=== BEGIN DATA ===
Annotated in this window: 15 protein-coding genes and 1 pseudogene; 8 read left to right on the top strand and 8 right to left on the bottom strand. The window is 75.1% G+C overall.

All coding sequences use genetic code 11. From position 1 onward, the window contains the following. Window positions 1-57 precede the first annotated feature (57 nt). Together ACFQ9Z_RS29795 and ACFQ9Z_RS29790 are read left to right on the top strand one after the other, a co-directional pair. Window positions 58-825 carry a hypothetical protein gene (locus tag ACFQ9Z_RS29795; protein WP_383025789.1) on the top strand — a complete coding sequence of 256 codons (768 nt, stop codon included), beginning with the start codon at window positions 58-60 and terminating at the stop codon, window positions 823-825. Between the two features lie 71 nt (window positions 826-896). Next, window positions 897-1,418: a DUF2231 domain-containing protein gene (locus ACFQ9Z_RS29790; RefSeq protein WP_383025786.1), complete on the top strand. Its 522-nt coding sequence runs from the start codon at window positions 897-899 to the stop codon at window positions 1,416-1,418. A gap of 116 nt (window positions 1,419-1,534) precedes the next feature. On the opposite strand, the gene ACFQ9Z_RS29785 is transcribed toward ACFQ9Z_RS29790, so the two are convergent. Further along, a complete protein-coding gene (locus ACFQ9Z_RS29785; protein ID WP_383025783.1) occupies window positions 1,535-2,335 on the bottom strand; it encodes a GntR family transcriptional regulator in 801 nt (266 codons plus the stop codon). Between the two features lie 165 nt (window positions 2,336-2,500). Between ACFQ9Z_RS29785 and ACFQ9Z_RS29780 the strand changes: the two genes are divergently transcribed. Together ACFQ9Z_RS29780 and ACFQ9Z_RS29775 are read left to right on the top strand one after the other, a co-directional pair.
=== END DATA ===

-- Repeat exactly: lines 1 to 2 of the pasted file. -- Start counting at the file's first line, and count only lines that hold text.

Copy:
Annotated in this window: 15 protein-coding genes and 1 pseudogene; 8 read left to right on the top strand and 8 right to left on the bottom strand. The window is 75.1% G+C overall.

All coding sequences use genetic code 11. From position 1 onward, the window contains the following. Window positions 1-57 precede the first annotated feature (57 nt). Together ACFQ9Z_RS29795 and ACFQ9Z_RS29790 are read left to right on the top strand one after the other, a co-directional pair. Window positions 58-825 carry a hypothetical protein gene (locus tag ACFQ9Z_RS29795; protein WP_383025789.1) on the top strand — a complete coding sequence of 256 codons (768 nt, stop codon included), beginning with the start codon at window positions 58-60 and terminating at the stop codon, window positions 823-825. Between the two features lie 71 nt (window positions 826-896). Next, window positions 897-1,418: a DUF2231 domain-containing protein gene (locus ACFQ9Z_RS29790; RefSeq protein WP_383025786.1), complete on the top strand. Its 522-nt coding sequence runs from the start codon at window positions 897-899 to the stop codon at window positions 1,416-1,418. A gap of 116 nt (window positions 1,419-1,534) precedes the next feature. On the opposite strand, the gene ACFQ9Z_RS29785 is transcribed toward ACFQ9Z_RS29790, so the two are convergent. Further along, a complete protein-coding gene (locus ACFQ9Z_RS29785; protein ID WP_383025783.1) occupies window positions 1,535-2,335 on the bottom strand; it encodes a GntR family transcriptional regulator in 801 nt (266 codons plus the stop codon). Between the two features lie 165 nt (window positions 2,336-2,500). Between ACFQ9Z_RS29785 and ACFQ9Z_RS29780 the strand changes: the two genes are divergently transcribed. Together ACFQ9Z_RS29780 and ACFQ9Z_RS29775 are read left to right on the top strand one after the other, a co-directional pair.